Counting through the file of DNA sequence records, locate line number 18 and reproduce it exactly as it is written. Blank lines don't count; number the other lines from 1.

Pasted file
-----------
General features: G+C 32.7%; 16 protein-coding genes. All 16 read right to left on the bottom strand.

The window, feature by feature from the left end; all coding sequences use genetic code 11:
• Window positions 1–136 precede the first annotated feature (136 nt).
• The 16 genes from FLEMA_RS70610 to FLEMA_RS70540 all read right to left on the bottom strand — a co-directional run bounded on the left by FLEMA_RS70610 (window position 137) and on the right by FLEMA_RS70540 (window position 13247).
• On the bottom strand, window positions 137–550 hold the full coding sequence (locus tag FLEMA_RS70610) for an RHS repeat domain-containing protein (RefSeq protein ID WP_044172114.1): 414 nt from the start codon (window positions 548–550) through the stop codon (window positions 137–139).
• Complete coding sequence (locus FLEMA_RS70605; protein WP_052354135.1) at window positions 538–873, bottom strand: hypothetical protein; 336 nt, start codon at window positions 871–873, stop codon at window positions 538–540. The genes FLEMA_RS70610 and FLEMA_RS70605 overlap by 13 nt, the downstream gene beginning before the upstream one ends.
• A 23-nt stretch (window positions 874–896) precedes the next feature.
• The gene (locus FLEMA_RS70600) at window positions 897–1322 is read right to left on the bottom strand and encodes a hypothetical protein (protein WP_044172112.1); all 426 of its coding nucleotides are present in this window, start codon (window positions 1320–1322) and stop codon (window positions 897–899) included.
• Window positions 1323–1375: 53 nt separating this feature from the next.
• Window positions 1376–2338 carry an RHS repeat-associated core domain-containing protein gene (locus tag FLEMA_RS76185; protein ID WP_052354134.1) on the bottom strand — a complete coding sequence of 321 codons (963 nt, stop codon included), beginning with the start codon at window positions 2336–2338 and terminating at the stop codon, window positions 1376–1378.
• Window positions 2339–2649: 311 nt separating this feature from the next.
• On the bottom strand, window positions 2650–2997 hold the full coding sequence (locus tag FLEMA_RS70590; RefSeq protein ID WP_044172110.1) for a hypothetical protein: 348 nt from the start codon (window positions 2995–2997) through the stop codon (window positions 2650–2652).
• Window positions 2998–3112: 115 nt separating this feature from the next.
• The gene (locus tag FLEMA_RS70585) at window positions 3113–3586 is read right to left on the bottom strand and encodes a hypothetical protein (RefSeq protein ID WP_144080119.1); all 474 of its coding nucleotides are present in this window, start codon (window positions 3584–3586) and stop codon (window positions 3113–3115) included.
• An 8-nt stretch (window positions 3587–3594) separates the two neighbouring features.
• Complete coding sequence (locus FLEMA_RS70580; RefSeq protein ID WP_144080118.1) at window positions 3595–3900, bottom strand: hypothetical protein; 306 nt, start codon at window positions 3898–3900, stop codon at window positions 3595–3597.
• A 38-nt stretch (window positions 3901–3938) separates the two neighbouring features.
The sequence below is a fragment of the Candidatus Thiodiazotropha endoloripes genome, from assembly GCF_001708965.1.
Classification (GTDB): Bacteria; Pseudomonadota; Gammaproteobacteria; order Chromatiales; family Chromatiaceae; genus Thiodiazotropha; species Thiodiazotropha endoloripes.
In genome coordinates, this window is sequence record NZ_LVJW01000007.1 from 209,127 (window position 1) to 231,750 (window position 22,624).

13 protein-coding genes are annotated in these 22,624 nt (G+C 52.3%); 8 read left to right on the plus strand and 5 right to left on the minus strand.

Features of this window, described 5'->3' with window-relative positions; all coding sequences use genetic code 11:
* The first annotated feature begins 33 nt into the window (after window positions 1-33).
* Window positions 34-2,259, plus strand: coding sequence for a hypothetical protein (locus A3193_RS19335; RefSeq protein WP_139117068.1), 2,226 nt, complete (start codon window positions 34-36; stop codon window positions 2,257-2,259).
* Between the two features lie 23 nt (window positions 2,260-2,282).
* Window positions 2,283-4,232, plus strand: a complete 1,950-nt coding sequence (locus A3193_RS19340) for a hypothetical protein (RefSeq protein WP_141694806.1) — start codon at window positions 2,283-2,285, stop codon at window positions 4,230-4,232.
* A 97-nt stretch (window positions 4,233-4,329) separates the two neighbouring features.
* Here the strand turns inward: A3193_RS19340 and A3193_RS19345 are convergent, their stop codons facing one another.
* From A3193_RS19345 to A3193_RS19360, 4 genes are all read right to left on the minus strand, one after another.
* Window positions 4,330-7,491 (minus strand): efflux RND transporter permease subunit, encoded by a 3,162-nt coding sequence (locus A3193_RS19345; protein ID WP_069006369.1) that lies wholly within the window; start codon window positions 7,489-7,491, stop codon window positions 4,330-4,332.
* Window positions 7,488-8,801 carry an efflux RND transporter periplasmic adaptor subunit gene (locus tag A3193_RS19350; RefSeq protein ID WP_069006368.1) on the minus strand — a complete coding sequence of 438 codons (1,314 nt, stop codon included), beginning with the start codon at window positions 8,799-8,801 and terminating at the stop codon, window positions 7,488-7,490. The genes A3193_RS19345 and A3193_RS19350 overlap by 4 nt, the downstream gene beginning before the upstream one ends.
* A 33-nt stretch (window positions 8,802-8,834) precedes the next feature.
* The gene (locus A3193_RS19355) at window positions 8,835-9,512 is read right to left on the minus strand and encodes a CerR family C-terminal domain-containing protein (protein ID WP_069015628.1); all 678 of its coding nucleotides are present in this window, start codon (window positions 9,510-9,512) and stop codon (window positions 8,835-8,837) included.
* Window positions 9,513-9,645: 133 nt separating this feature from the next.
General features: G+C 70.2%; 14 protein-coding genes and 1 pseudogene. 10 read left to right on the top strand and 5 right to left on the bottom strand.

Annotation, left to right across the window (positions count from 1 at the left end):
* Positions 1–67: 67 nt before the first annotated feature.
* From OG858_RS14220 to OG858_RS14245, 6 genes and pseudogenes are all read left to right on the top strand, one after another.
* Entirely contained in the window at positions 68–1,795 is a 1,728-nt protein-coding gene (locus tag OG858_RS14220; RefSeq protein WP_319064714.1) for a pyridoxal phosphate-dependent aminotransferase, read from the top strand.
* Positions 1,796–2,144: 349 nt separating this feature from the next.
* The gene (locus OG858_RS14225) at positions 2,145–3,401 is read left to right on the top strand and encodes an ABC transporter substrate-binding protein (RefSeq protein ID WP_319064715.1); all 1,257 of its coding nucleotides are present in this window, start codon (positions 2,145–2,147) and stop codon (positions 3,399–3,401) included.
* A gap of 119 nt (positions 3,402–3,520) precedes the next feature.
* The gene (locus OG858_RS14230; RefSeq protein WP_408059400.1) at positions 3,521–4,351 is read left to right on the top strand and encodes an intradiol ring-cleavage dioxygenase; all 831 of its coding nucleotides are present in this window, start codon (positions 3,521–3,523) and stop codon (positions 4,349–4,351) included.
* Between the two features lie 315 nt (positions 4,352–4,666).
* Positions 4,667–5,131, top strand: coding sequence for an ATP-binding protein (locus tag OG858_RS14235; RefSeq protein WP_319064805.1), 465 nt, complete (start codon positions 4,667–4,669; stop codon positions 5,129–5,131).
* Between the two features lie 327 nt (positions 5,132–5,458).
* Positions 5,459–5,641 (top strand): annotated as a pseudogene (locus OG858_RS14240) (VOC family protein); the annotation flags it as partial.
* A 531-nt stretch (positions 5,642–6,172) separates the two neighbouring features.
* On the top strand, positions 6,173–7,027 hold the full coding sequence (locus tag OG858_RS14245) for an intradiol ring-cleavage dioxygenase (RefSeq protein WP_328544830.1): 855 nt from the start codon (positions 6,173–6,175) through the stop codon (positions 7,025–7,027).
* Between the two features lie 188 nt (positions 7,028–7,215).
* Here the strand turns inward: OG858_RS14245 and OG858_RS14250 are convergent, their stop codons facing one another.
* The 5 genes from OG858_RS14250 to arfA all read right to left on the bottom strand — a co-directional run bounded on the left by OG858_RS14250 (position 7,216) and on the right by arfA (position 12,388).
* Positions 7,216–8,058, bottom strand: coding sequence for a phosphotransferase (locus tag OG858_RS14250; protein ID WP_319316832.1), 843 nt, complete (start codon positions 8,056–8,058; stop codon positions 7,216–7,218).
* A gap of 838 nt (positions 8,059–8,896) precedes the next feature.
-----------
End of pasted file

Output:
The sequence below is a fragment of the Candidatus Thiodiazotropha endoloripes genome, from assembly GCF_001708965.1.